Count fifteen states that the Defendant, while being a Public Officer, operated a foreign bank account when he transferred the sum of $73,228.28 from his Guarantee Trust Bank account to the American Express Service Europe Limited for onward credit to his account in New York. Count sixteen is to the effect that the Defendant made a false declaration of his assets when at the end of his second tenure as the Governor of Kwara State, he failed to declare his interest in an American Express Card New York Card where he transferred an aggregate sum of $3,400.000 between August, 2009 and October, 2012. Count seventeen states that while Dr. Saraki was a Senator in Nigeria between June 2011 and October 2013, he received monthly salaries or emoluments as Governor of Kwara State. Count 18 reads that the Defendant made a false declaration in that he claimed to have owned substantial and controlling shares in Carlisle Properties Limited and Tiny-Tee Limited.

At the trial, the Prosecution called four witnesses who gave evidence on its behalf. The Defendant made a No Case Submission which was opposed by the Prosecution. The Tribunal ordered Counsel for the parties to file written submissions and addresses. A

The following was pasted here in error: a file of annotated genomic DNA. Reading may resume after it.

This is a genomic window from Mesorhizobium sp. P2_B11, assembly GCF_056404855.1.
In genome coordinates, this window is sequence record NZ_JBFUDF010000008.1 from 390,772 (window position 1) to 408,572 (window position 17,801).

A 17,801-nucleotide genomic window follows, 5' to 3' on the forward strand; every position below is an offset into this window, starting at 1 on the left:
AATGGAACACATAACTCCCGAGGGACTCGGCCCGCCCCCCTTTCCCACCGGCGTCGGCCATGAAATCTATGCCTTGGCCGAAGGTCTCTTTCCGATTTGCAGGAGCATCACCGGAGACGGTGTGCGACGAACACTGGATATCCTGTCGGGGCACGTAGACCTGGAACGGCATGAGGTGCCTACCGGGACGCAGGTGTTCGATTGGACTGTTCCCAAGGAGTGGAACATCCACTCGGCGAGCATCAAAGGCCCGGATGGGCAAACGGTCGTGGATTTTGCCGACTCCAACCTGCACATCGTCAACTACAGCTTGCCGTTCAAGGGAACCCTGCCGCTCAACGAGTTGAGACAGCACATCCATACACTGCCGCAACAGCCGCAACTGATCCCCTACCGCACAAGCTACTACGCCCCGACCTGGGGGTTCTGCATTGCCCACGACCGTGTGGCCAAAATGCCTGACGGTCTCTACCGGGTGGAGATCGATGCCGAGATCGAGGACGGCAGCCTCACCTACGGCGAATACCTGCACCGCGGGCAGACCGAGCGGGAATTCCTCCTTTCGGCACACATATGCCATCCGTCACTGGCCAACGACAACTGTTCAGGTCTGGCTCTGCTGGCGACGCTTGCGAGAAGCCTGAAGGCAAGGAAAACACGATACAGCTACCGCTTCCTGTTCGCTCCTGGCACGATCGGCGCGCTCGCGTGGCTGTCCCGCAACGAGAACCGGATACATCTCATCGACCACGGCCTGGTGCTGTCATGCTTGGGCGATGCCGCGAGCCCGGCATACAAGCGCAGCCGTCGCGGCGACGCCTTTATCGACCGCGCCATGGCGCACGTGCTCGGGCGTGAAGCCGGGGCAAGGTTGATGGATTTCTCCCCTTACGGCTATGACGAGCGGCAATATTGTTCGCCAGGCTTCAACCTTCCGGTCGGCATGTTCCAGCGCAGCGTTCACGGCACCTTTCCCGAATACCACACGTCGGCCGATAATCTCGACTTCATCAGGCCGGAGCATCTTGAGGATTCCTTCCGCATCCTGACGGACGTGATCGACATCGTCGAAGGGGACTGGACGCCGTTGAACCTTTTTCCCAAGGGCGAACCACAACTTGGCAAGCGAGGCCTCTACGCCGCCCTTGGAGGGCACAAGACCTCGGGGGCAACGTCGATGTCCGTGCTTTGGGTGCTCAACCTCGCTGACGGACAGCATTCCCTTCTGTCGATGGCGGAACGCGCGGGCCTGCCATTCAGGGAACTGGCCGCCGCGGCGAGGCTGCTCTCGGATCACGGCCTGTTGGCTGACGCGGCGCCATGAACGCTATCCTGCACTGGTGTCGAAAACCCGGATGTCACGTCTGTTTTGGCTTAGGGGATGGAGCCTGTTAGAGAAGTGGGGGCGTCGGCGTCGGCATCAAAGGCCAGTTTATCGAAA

Issues for Determination

  1. What is a submission of No-case to answer and when can it be made or upheld?
  2. Whether at the close of the Prosecution’s case, a prima facie case sufficient enough to call on the Defendant on record to enter his defense has been made.


Counsel for parties made copious references to various authorities on the meaning of a No Case Submission and when same can be made.

On the second issue, Counsel for the Prosecution referred to Paragraph 11(2) of Part 1, 5th Schedule to the Constitution of the Federal Republic of Nigeria,  1999 (as amended) under which the Defendant is tried. Counsel stated that the Section 15(2) of the Code of Conduct Bureau and Tribunal Act and the Paragraph referenced above do not prescribe any offence or crime but merely created a presumption against a party who made a false statement. Thereby tacitly conceding that no offence has been committed as submitted by Counsel for the Defendant.

 Court’s Judgment and Rationale

By the provisions of Sections 302 and 303 of the Administration of Criminal Justice Act, 2015 the court may,  on its own motion or on an application by the Defendant, after hearing the evidence of the Prosecution, where it considers that the evidence against the Defendant or any of the several Defendants is not sufficient to justify the continuation of the trial, record a finding of not guilty in respect of the Defendant without calling on him or them to enter his or their defence and the Defendant shall accordingly be discharged and the court shall then call on track remaining Defendant, if any,  to enter his defence. This statutory provision was given force in OKORO v.  STATE (1988) NWLR (Pt.  94) 255 which was relied on by learned Counsel for the Defendant in this case.  In IBEZIAKO v.  COP (1963) 1 ALL NLR 61, it was held that a Submission of No-case to Answer may be properly made and upheld where:

  1. There has been no evidence to prove an essential element in the alleged offence either directly, circumstantially or inferentially;